The Envision’s compact, lightweight chassis is composed of carbon fiber, magnesium and aluminum. Mounted on an MRC electromagnetic suspension with the energy-recycle function, it offers one of the fastest magnetic ride control systems in the world. Damping can be actively regulated according to road conditions to optimize handling. The AWD system lets power be distributed to each 22-inch wheel independently. See more at Edmunds

Buicks and Brushes with the Boss

Buicks & Bosses

1958 Buick Century 50th Anniversary Art Poster

I’ve only owned one Buick. I bought a used 1958 Buick Limited when I got out of the Navy and was going to Ocean County College in 1969. I never met him. But, Bruce Sringsteen was there at the same time and we both wrote for the school’s literary magazine Seascape.

From Springsteen Lyrics site…

Seascape is the literary magazine of Ocean County College, founded in 1964, in Toms River, NJ, where Springsteen spent three semesters  in 1968. He enrolled in September and dropped out in December shortly after his parents moved to California. The January 1969 edition of the magazine contained Springsteen’s first two published writings, a poem presumably entitled “Seascape” and a metaphorical paragraph entitled “My Lady”.

My first two  published works appeared in the May 1969, issue of Seascape. One was a satirical short story (it might have been metaphorical) “Hoer’s Head”  and the other a cheery poem…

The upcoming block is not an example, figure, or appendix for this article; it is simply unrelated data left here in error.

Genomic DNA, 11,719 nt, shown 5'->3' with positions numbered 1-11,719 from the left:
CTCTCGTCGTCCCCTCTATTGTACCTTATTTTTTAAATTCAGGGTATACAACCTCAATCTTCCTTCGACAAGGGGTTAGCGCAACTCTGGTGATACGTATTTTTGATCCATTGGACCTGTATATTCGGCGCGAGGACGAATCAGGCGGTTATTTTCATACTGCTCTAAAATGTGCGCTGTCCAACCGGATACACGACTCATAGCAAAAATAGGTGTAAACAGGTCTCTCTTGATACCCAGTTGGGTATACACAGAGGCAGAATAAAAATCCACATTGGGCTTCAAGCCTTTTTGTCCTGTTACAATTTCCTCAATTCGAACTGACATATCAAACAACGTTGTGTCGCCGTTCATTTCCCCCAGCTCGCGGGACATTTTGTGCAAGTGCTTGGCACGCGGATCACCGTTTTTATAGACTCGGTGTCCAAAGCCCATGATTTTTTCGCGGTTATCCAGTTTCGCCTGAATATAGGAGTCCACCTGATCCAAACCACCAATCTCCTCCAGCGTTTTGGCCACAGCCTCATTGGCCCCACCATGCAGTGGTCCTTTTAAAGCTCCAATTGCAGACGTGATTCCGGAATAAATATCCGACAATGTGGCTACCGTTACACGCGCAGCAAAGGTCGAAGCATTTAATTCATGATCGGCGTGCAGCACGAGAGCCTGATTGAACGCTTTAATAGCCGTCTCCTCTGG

“Last Laugh” A Poe-ism

He always got the best of me.

He was always one point up.

I couldn’t beat him anyway

But still, I couldn’t give up.

Yesterday-

I caught his laugh in mid-throat.

His face froze in glee.

My fingers knit ’round his neck

But still, he smiles at me.

JWS

In August of 1969, I too dropped out and ran from New Jersey and escaped to California. I sold the Buick and headed to San Francisco with my girlfriend and one small box with a couple of records and a pair of boots made of Spanish Leather. I later transfered to SF City College, then graduated from SF State in 1973. During that heady time we lived in Haight-Ashbury and I bought a Harley-Davidson 250 Sprint to cruise the cold foggy streets of SF.

Born to be Wild

SF "69, me and Harley near the old Family Dog and Cliff House on the Great Highway - Those were the Daze...

Buick Built Beauties Before…